Experts react to the report that Michael Cohen may soon be charged with crimes and lay out what the big questions are moving forward

  • Legal experts reacted to the major New York Times report that President Donald Trump’s former longtime lawyer Michael Cohen may soon face charges.
  • The Times reported Sunday that Cohen may be charged before the end of August.
  • One former federal prosecutor said such a quick turnaround from the initial April raid of Cohen’s properties to him being formally charged could signal his cooperation with the government.
  • Meanwhile, a prominent criminal defence attorney said the idea that such charges are “imminent” should be taken “with a grain of salt.”

Legal experts laid out to Business Insider what to make of the major New York Times report Sunday that President Donald Trump’s former longtime lawyer Michael Cohen may face charges by the end of the month.

One former federal prosecutor said such a quick turnaround from the initial April raid of Cohen’s properties to him being formally charged could signal his cooperation, while a prominent criminal defence attorney said the idea that such charges are “imminent” should be taken “with a grain of salt.”

Cohen is the focus of a criminal investigation in the Southern District of New York into whether he violated campaign-finance laws, committed bank fraud or wire fraud, engaged in illegal lobbying, or participated in other crimes. The FBI raided Cohen’s home, hotel room, and office in April, seizing more than four million documents from Trump’s longtime lawyer.

At the center of the investigation is the $US130,000 hush money payment to porn star Stormy Daniels, which Cohen facilitated just before the 2016 presidential election to keep her quiet about her allegation of an affair with Trump in 2006 – an allegation Trump has denied. The FBI sought documents related to that payment and similar arrangements with other women.

Investigators have also taken interest in some of Cohen’s business dealings, particularly as they related to his once-sprawling taxi business. Cohen and his wife built up a large taxi business on the back on the 32 licenses they own. Those licenses are known as medallions.

The Times reported federal investigators are probing whether Cohen committed bank and tax fraud through his taxi business, writing that they have zeroed in on more than $US20 million in loans obtained by those businesses. The Times reported that investigators are also examining whether any of the arrangements Cohen helped negotiate with women who claimed to have affairs with Trump violated campaign finance or other laws.

‘This may be a cooperation plea agreement’

The Cohen investigation has reached “the final stage,” as The Times reported, with prosecutors weighing whether to file charges before the end of August, two people familiar with the probe told the publication.

Ken White, a criminal defence attorney, told Business Insider in an email that while he accepts that Cohen is being investigated for what The Times laid out in its report, he “would take with a grain of salt the suggestion charges or resolution are imminent.”

“That sounds sketchy,” he said.

The Times wrote that it’s still possible for Cohen to plead guilty rather than face indictment, as the president’s former attorney has hinted for much of the past two months that he is willing to work with prosecutors and provide information related to the president. It’s not known yet whether Cohen’s attorneys have discussed such an agreement with prosecutors.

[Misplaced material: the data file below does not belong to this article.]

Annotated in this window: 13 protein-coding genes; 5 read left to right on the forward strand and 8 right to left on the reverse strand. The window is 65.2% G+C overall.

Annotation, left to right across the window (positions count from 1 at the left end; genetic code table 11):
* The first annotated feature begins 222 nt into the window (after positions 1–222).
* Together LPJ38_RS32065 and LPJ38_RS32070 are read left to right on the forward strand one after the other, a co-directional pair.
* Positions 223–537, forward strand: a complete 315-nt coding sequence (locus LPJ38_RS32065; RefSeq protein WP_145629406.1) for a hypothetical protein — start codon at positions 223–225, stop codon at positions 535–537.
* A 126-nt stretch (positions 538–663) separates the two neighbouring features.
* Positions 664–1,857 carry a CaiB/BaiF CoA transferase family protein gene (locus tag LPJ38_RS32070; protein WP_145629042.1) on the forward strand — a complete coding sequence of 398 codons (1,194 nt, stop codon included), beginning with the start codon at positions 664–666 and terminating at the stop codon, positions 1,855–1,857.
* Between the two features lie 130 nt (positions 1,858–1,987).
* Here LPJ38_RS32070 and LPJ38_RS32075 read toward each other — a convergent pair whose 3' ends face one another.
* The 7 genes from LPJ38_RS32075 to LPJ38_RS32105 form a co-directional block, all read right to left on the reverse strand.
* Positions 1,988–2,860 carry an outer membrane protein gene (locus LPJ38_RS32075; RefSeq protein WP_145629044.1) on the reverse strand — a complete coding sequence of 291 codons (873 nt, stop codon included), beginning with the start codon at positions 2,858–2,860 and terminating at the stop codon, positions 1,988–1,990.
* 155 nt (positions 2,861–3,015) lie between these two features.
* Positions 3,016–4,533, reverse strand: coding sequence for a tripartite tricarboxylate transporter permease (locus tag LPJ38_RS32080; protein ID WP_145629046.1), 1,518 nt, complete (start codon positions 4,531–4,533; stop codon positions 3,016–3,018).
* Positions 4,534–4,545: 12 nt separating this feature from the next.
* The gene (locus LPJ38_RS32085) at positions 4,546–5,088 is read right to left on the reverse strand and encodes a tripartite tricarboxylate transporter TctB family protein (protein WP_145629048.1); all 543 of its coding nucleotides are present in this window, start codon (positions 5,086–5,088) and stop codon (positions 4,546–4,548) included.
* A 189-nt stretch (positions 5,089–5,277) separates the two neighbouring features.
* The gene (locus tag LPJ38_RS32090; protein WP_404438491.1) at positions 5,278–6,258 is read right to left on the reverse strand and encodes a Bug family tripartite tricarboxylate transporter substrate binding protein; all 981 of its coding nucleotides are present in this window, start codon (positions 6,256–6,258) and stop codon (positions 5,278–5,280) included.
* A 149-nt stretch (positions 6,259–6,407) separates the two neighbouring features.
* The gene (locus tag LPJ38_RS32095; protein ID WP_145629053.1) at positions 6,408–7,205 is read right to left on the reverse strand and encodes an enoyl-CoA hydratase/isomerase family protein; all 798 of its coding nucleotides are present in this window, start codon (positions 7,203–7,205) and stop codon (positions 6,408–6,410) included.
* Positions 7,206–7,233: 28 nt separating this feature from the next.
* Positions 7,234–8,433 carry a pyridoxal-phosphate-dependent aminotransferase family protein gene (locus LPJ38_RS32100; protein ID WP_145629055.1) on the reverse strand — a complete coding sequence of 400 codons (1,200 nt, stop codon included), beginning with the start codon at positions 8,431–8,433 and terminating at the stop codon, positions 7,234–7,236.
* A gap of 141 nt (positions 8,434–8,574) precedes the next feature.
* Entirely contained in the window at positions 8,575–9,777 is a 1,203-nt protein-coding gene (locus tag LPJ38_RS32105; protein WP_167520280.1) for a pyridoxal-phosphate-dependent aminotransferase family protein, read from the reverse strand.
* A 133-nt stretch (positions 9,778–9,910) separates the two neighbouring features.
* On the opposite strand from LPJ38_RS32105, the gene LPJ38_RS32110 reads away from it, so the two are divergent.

Roland Riopelle, a partner at Sercarz & Riopelle who was formerly a federal prosecutor with the US Attorney’s Office for the Southern District of New York, told Business Insider in an email that the brief five-month delay between the FBI’s raids and potential charges signals to him that “this may be a cooperation plea agreement.”

“If the matter was contested, the delay could be longer before charges were returned,” he said, adding that the recent “silence from Cohen and his lawyers is also something that weighs in favour of a cooperation deal.”

“The SDNY would not want Cohen and his lawyers wading into the press the way they were, if a cooperation deal is in the works,” he said. “Ultimately, however, it’s really hard to predict these things or read tea leaves accurately. So any inferences must be taken with a grain of salt.”

The outstanding questions

Mitchell Epner, an attorney at Rottenberg Lipman Rich and a former federal prosecutor in the US Attorney’s Office for the District of New Jersey, laid out the important questions moving forward in an email to Business Insider.

First is whether Cohen is charged by indictment or by information, the latter which would signal that Cohen “is certainly pleading guilty on day one and may already have a cooperation deal,” Epner said. If he is charged by indictment, Cohen “may or may not eventually plead guilty and, if so, might eventually cooperate.”

Another important question is what prosecutors are involved in charging Cohen – specifically, whether anyone from special counsel Robert Mueller’s office joins the team in the Southern District of New York that has been handling the probe. Mueller, who is investigating Russian interference in the 2016 presidential election, handed off the inquiry to the Southern District of New York at first.

“If there are any people from the Special Counsel’s office, that will strongly indicate that they are still trying to flip Michael Cohen,” Epner said.

Lastly, Epner said if Cohen is charged, whether any of the charges “factually overlap with” Trump will be key.

The Times reported it’s unclear whether any of the potential charges prosecutors may soon file are related to any work Cohen did for Trump or his presidential campaign.

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